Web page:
My mum was cooking a lovely, sticky honey thai chicken for out friends, and i thought, what a brilliant opportunity to test out my skills on other people. I decided to make a starter and perhaps receive some feedback from them rather then just my parents and brother! I decided to get my flavour combination skills brain on and make spring rolls...with a twist! (although i actually ended up doing triangles!) i am ashamed to start off with saying that did not in fact, make the filo pastry, but this seems a big challenge to attempt. but perhaps I'll give it a shot in the not to distant future! Anyway, i did the usual, bean sprouts, carrot, sweet chilli sauce, spring onions and pepper. Then to spruce it up and give it a bit of "oomph" i added lime juice, paneer cheese and corriander. i ummed and ahed about perhaps adding a little ginger and garlic, but i was worried that it might not go with the cheese, or over power the original flavour of the traditional spring roll? what I am pleased to say about this starter is that they came out the oven crisp and flakey, and with a bit of hot chilli sauce to get the taste buds going, my family and friends loved them! I am also proud to say that the spring onions and peppers were local and the chicken my mum made was entirely free range!
This is my kitchen bin for the 11-day duration. And no, I don't shop in Tescos - I just find their bags to be a suitable place for putting my rubbish...
The bin is a bit slimmer than usual, but there are still a couple of things that slipped through - a vacuum-packed cheese wrapper and a non-recyclable plastic chocolate tray. Also, someone caved-in to the cat and cracked-open a few plastic pouches. This is a valuable lesson for future challenges - you need buy-in from everyone in the house in order to succeed, and I'm not talking about the household pets...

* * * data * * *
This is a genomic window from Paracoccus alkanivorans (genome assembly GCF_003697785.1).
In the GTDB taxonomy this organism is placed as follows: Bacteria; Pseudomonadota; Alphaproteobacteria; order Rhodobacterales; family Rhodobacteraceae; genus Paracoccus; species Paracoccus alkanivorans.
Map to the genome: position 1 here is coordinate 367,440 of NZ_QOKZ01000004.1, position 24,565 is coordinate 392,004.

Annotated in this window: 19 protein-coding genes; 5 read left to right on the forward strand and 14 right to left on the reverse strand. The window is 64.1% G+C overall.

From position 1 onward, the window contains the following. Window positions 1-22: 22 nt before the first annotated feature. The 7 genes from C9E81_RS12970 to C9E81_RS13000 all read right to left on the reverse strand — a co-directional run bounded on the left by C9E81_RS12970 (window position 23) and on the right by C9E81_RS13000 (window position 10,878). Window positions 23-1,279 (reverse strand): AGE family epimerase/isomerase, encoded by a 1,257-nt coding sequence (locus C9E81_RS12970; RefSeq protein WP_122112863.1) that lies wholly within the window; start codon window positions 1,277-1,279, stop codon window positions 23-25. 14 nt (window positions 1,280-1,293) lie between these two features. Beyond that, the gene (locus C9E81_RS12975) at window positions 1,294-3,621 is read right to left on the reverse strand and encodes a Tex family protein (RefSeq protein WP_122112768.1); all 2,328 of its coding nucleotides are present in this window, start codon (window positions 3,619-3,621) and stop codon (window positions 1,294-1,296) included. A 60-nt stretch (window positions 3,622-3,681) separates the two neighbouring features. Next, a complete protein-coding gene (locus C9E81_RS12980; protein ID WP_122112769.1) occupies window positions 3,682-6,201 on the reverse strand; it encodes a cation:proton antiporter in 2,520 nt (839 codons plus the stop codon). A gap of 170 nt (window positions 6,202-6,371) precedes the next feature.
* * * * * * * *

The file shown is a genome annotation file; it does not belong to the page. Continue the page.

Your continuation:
So, what's changed? I've remembered 3 times to take veg bags back to the greengrocers, I'm going to carry on getting my coffee ground to order (and sold to me in a paper bag), and I'll probably stick with looseleaf tea if I can find some which avoids the inner foil packaging. I think I've probably managed to instill the beginnings of some better habits over the course of 11 days of actively thinking about unnecessary food packaging, so I'm hopeful that this is something I'll continue to think about when I'm shopping.
I have various herbs growing in my garden, it is absolutely brilliant knowing that we don't need to stock up because its right in our back garden! And as always, a meal always tastes better with homegrown produce! Knowing there are no pesticides or preservatives on them makes it so much easier.
I did actually manage to do some buying and not just eating over the food connections period! This is the result of my food producers market purchases, tasty it was too!
we were having spaghetti Bolognese for dinner, so i decided to follow it up with a theme of italian! To start we had pesto, red pepper and mozzarella on grilled cibatta slices and then for desert we tiramasu, which is so quick and easy, i was very surprised!